model train set on track

Review: Dorfan Crane

e*Train Issue: Mar 2002   |   Posted in:

by Brad Kaplan

One of the most sought after train accessories is the Dorfan crane. Dorfan had a problem with the diecast metal they used, and, if you can find the original, chances are parts will be missing or cracked due to metal fatigue. It would probably never operate, and, if it did operate, one would not dare run it.

T-Reproductions has taken on the task of reproducing this crane. It came in what was one of the largest boxes I have yet seen. The crane is HEAVY. The base, legs and boom are all diecast metal and the cab is sheet metal.

I never have had the opportunity to try the original, but, comparing photographs, this is a faithful reproduction. T-Reproductions actually sacrificed an original $4,000 crane in the production of this piece. They sent the crane to their manufacturer in Korea in good working condition and received it back in pieces. This one original had to be sacrificed to give us all this incredible reproduction.

The only difference between this and the original is a can motor is used instead of the original Dorfan motor. The motor is housed in the red container on the base, and cannot be seen unless you lift up the crane. This is a worthy sacrifice to reduce the cost of the piece.

The clutch drive mechanism and the motor control is an exact replica of the originals. The blue/green control box has a lever that controls the direction of the motor. Then the silver shaft in the middle spins at a high RPM speed. One of the levers off the shaft controls the movement of the hook and the other controls the spinning of the cab. To raise or lower the hook, or reverse the direction of the cab spin, you have to switch the direction of the lever from the blue/green control box.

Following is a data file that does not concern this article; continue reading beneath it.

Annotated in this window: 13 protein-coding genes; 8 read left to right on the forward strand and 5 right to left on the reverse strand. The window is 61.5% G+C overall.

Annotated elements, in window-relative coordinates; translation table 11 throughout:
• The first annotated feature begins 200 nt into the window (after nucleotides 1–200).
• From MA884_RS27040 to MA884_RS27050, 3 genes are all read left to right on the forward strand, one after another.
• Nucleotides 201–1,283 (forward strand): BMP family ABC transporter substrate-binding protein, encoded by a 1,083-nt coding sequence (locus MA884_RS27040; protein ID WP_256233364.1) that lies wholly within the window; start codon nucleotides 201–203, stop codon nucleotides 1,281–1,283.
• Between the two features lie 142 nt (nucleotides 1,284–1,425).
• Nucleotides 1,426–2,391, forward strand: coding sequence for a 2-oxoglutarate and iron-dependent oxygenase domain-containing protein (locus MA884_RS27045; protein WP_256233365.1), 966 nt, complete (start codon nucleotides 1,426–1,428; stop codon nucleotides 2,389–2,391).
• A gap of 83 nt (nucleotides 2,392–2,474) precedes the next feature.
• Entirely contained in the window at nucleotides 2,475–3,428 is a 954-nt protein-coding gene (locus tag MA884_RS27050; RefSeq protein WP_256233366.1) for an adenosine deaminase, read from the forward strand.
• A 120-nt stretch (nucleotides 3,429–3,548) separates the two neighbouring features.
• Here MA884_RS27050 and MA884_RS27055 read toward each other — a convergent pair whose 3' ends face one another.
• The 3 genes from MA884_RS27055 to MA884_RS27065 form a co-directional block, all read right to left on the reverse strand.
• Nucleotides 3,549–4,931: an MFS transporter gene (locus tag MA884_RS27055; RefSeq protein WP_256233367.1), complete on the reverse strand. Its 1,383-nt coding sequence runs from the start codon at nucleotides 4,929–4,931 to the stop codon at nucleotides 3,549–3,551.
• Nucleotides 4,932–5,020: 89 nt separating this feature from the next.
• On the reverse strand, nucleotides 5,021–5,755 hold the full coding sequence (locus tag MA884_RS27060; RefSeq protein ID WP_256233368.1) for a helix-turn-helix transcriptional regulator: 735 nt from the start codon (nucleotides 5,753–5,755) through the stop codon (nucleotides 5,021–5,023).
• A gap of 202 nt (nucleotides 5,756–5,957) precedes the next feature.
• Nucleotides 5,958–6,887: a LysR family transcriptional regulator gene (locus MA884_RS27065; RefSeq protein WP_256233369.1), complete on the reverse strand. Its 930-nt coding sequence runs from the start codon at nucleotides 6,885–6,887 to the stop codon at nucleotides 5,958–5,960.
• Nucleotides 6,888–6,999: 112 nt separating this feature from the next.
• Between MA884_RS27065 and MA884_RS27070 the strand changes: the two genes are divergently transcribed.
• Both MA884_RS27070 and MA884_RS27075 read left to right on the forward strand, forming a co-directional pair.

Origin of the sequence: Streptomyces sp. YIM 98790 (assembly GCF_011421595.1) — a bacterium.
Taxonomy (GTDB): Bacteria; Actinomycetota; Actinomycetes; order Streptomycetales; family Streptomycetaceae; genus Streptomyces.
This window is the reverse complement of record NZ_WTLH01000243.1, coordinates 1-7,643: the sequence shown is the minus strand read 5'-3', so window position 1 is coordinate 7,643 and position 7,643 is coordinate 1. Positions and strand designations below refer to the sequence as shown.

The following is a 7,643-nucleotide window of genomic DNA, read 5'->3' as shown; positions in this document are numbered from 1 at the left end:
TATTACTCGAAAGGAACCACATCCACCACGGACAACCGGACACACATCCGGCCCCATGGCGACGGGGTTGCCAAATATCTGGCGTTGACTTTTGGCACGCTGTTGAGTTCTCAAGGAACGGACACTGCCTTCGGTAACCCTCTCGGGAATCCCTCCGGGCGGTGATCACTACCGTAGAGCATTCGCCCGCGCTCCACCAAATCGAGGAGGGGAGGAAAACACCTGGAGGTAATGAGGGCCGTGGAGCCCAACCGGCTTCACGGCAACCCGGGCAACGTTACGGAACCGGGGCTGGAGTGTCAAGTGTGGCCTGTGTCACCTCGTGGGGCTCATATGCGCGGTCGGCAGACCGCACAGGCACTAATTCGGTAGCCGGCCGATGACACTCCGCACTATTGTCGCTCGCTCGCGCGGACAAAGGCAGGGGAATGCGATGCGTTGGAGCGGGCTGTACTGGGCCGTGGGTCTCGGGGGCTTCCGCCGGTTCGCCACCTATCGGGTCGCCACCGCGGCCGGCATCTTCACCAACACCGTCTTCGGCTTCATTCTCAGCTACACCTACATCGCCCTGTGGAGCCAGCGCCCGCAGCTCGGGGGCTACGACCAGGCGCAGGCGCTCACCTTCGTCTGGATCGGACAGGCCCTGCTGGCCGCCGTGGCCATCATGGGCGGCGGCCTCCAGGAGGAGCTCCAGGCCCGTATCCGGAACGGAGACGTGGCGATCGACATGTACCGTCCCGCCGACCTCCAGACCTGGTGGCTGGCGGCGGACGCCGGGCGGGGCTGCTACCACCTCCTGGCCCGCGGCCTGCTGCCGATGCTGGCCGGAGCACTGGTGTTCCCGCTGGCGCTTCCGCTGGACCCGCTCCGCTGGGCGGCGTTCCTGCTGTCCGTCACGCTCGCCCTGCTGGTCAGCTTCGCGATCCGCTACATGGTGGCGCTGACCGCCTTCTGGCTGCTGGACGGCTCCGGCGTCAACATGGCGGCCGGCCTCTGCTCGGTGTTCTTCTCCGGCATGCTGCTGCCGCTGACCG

My question then became, how much weight the crane can lift?

The original Dorfan catalogs said it could lift any Standard gauge engine so I figured I had to put it to the test. I put a Lionel #10 under the hook and it lifted without a strain. I got a lot of nice pictures of this. I then figured I would try a 408e, which is the heaviest standard gauge engine Lionel made. The motor did not strain at all on the crane. The crane slowly started flipping itself over (The crane must weigh over 20 lbs so this is no easy feat!). I obviously stopped this. There are mounting holes in the base of the crane but I was not ready to screw the crane down, so I used my hand to hold the base of the crane as it lifted the 408e! It lifted without any trouble at all. The motor did not strain at all. My concern was if the rope would hold the weight of the 408e or snap.

I was not able to get that great of a photograph of this since one hand held the crane and one hand held the camera. When I was ready to lower the 408e, I hit the wrong lever by mistake and the cab started going on its 360 swing to my horror with the 408 rocking back and forth through the air! I promptly hit the proper lever to stop the cab rotating and lower the 408e.

I examined the crane in detail to find any imperfection, and I could not find any flaws at all. The fit and finish is 100% perfect. The crane is available exclusively from T-Reproductions for $795.

Tel: (877) 271-9448